What is the Herfindahl-Hirschman Index (HHI)?

How to Calculate the Herfindahl-Hirschman Index (HHI)

What it is:.

The Herfindahl-Hirschman Index (HHI) is a common measure of market concentration that is used to determine market competitiveness, often pre and post M&A transactions. The Herfindahl-Hirschman Index is an index that measures the market concentration of a certain industry. A highly concentrated industry would mean a high degree of concentration, whereby only a few players in the industry hold a large percentage of the market share, leading to a near- monopolistic Monopolistic Competition situation.

How it works (Example):

It is computed as:. Using the normed Herfindahl index, information about the total number of players N is lost, as shown in the following example: Thus, the normalized Herfindahl index can serve as a measure for the equality of distributions, but is less suitable for concentration. The usefulness of this statistic to detect monopoly formation, however, is directly dependent on a proper definition of a particular market which hinges primarily on the notion of substitutability.

The United States federal anti-trust authorities such as the Department of Justice and the Federal Trade Commission use the Herfindahl index as a screening tool to determine whether a proposed merger is likely to raise antitrust concerns. Increases of over 0. But as market shares of the firm industry diverge from equality the Herfindahl can exceed that of the equal-market-share 3-firm industry e. A higher Herfindahl signifies a less competitive industry. The Herfindahl index is also a widely used metrics for economic concentration.

A low H-index implies a very diversified portfolio: The H-index has been shown to be one of the most efficient measures of portfolio diversification. If the number of firms in the market is held constant, then a higher variance due to a higher level of asymmetry between firms' shares that is, a higher share dispersion will result in a higher index value.

From Wikipedia, the free encyclopedia. This article is about the economic measure. For the index of scientific prolificacy, see H-index. Retrieved 4 May If all firms have equal share the reciprocal of the index shows the number of firms in the industry. Banking and Financial Institutions Law in a Nutshell. Bain Shimshon Bichler Robert A.

Simon Frank Stilwell George W. Accelerator effect Administered prices Barriers to entry Bounded rationality Conspicuous consumption Conspicuous leisure Conventional wisdom Countervailing power Effective competition Herfindahl index Hiding hand principle Hirschman cycle Instrumentalism Kuznets cycles Market concentration Market power Market structure Penalty of taking the lead Satisficing Shortage economy Structure—conduct—performance paradigm Technostructure Theory of two-level planning Veblen goods Veblenian dichotomy.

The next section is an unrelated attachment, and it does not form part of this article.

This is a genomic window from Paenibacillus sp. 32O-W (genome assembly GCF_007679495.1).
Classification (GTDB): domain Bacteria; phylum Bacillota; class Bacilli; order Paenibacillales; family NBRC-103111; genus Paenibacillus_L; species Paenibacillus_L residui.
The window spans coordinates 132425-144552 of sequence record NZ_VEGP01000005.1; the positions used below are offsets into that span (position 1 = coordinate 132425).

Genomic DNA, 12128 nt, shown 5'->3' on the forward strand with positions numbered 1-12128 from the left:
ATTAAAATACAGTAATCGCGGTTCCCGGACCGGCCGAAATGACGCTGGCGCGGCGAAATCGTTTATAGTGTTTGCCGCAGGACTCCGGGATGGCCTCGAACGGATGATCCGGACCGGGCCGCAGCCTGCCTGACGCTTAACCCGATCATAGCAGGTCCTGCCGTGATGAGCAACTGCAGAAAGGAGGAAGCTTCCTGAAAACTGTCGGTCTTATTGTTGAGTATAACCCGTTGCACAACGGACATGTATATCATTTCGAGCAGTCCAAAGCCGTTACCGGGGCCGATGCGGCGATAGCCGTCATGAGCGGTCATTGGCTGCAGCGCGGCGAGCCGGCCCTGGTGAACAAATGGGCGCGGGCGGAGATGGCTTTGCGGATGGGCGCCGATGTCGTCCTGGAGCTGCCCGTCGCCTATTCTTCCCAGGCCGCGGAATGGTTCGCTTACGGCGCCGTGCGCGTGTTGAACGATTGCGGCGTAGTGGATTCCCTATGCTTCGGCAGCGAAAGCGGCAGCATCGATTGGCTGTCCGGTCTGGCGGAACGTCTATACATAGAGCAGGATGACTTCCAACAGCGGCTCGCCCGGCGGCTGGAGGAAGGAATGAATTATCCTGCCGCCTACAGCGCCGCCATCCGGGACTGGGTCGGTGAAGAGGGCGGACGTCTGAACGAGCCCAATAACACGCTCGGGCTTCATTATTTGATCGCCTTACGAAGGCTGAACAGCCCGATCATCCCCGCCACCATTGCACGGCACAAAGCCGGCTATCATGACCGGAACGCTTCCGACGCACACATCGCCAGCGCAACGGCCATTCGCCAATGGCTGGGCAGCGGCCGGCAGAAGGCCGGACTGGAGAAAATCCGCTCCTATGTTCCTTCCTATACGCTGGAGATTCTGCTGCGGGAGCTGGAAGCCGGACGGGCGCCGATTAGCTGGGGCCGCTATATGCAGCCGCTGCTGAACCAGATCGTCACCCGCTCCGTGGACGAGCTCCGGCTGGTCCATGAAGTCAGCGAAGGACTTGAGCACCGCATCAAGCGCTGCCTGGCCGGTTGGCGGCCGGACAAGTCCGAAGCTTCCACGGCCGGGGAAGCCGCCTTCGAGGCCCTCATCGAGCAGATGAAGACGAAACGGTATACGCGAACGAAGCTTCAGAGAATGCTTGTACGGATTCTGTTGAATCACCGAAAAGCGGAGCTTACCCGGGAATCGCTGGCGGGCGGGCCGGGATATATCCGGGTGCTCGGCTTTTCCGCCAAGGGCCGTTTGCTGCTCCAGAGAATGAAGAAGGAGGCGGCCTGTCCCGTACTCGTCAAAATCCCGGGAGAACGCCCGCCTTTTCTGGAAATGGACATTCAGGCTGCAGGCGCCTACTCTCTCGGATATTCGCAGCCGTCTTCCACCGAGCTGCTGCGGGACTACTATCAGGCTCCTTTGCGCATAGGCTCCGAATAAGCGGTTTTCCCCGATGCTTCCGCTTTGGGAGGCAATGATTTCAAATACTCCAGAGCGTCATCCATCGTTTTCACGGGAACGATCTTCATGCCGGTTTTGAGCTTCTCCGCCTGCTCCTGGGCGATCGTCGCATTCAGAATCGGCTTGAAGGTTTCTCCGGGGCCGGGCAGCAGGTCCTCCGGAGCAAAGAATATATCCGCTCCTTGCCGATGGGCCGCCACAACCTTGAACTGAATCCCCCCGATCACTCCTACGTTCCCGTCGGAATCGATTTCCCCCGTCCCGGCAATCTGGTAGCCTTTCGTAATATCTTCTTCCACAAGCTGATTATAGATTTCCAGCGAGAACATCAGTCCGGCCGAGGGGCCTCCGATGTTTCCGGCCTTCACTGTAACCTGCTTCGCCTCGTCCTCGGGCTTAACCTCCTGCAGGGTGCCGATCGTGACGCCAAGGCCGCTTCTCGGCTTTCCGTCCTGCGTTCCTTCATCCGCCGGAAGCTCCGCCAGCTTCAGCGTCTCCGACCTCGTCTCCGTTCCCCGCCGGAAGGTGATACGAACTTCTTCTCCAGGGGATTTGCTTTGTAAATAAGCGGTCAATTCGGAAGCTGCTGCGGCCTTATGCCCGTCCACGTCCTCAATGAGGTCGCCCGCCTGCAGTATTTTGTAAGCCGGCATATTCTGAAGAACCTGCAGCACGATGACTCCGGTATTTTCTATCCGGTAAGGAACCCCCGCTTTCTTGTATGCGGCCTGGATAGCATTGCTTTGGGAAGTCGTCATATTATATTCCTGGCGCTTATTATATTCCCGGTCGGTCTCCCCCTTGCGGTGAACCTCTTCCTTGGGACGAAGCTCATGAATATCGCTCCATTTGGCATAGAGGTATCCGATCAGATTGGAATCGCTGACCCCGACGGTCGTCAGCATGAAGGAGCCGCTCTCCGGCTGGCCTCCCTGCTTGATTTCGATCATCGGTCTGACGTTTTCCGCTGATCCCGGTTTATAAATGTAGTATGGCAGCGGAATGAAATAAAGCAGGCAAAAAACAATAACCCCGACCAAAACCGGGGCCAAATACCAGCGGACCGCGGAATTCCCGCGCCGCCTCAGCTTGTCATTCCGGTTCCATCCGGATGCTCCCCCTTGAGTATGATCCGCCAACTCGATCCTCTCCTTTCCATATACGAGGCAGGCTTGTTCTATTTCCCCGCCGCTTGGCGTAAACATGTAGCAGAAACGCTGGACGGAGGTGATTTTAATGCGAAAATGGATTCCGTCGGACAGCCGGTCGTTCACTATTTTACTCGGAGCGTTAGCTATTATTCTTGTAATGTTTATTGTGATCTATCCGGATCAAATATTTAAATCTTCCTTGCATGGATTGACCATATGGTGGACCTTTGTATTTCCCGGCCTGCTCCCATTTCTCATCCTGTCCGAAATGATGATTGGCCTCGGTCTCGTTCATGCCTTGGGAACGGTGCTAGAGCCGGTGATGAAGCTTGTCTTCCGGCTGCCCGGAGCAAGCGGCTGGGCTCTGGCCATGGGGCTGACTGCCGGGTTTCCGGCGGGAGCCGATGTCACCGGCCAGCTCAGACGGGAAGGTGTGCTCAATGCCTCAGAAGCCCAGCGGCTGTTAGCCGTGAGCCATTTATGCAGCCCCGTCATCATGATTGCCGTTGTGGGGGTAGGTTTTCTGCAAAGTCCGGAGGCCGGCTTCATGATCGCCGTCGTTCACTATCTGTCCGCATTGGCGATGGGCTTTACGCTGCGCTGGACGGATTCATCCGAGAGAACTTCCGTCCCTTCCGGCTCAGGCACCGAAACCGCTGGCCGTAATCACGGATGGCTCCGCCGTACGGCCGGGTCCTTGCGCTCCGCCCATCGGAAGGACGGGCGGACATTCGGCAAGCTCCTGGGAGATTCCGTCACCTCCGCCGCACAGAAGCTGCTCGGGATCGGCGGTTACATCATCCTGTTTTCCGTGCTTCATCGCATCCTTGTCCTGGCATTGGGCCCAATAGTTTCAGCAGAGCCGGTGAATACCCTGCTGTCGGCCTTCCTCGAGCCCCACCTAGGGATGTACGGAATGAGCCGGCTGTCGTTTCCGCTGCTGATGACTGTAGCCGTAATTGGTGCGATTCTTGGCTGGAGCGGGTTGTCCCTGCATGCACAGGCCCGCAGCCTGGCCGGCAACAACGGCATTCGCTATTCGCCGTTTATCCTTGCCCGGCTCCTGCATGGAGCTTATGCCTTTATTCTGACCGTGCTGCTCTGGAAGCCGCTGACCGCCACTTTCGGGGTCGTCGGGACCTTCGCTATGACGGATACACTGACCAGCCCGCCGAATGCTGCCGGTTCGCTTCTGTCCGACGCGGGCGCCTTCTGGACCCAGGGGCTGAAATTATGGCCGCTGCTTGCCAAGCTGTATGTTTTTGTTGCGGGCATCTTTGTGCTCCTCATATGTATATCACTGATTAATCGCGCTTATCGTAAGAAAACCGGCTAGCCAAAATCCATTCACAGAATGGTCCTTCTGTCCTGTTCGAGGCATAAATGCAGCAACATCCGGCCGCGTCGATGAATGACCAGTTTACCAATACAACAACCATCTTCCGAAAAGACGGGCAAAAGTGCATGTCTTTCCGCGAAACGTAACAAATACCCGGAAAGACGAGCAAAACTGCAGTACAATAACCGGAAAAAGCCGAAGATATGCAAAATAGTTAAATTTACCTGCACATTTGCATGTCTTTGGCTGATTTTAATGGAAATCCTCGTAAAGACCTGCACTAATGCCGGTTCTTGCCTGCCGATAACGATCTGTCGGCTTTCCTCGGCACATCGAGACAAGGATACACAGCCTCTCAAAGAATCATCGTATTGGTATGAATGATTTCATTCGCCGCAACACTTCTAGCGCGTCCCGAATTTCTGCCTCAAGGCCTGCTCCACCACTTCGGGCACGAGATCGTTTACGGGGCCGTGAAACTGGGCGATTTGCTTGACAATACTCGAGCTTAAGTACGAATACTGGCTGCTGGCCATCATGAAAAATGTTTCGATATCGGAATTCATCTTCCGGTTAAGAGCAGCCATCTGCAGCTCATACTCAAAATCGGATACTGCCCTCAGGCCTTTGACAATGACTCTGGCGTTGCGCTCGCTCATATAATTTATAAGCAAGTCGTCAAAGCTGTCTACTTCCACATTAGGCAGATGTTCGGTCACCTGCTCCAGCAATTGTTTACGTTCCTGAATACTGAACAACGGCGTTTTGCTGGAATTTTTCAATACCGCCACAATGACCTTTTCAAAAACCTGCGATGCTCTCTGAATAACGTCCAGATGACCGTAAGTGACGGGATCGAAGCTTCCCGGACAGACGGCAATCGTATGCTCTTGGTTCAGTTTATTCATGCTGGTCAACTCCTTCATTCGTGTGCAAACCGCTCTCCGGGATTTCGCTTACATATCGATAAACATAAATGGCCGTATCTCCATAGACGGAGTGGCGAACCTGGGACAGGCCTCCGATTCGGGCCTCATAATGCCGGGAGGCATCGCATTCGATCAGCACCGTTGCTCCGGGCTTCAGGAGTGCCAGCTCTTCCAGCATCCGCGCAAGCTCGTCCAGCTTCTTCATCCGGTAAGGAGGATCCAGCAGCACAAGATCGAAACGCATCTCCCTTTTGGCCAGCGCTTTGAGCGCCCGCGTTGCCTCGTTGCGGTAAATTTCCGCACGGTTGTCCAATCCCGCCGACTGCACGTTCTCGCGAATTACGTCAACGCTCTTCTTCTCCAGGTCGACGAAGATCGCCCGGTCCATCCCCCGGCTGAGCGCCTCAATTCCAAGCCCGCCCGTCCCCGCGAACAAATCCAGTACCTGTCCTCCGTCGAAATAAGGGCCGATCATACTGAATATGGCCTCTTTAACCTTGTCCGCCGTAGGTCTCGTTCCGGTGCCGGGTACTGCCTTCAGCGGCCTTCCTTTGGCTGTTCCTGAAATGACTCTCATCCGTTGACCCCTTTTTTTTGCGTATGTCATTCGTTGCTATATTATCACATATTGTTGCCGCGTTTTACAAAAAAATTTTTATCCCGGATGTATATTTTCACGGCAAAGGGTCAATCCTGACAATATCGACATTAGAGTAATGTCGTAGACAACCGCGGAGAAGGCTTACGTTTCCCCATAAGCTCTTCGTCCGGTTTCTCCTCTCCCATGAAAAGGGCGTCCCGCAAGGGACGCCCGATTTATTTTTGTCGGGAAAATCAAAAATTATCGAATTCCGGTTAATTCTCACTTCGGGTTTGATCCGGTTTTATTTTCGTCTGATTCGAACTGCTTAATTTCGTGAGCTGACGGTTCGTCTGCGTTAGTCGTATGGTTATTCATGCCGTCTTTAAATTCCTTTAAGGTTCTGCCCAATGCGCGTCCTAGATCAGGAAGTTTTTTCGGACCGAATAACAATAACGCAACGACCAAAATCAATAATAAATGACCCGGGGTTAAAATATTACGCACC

Behavioral Economics Development economics Economic sociology English historical school of economics French historical school Historical school of economics Legal realism New Institutional Economics Post-Keynesian economics. Retrieved from " https: Valuation finance Market structure Monopoly economics Imperfect competition. Views Read Edit View history.

This page was last edited on 4 April , at By using this site, you agree to the Terms of Use and Privacy Policy. In this case, however, it refers to a metric that represents industry concentration. The purpose of the Herfindahl Index is to assess the relative or comparative size of the major companies in a particular industry or market.

The Herfindahl Index takes into account a number of factors that give analysts and experts a better, more comprehensive view of the health of a specific market. When that market is populated by a lot of big companies, all of them relatively the same size, the index will be at or near zero.

On the other hand, if a specific industry or market is dominated by a single company, the index will be dramatically bigger. The index is inversely proportionate to the number of companies in that market.

It's also inversely proportionate to the difference in size between those companies. This means that the closer a market is a true monopoly, the larger that firm's market share would be.

For example, let's assume a specific industry only has a single viable business, Smith Inc. As a result, its HI would be 10, Let's assume the opposite scenario. If an industry has thousands of companies, each of them roughly the same size, the HI would be close to zero.

An HI score close to zero would indicate a market that's enjoying a nearly ideal state of competition. The risk of a monopoly like the HI would be nearly zero. Of course, there's a lot of room in between these two extreme examples. Department of Justice, in analyzing potential monopoly and antitrust cases, considers any market with a Herfindahl Index lower than 1, to be in a state of healthy competition.

DOJ also analyzes corporate mergers for the change in the HI that the merger would trigger. So, for example, any merger that would result in a change in the HI of points or more raises serious antitrust concerns for the DOJ analysts and investigators. While the concepts may sound similar, market share and the Herfindahl Index are not the same, nor do they measure the same thing.

It's usually measured in a single year or another time period. Knowing a company's market share gives you an idea of how big a specific company is, relative to its competitors or other companies in the same market or type of business.

HI or HHI utilizes market share in its formula, but it doesn't measure the same thing. The HI looks at the market as a whole, while market share looks specifically at an individual company within that market.

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One tool designed to shed light on these concerns is the Herfindahl Index.

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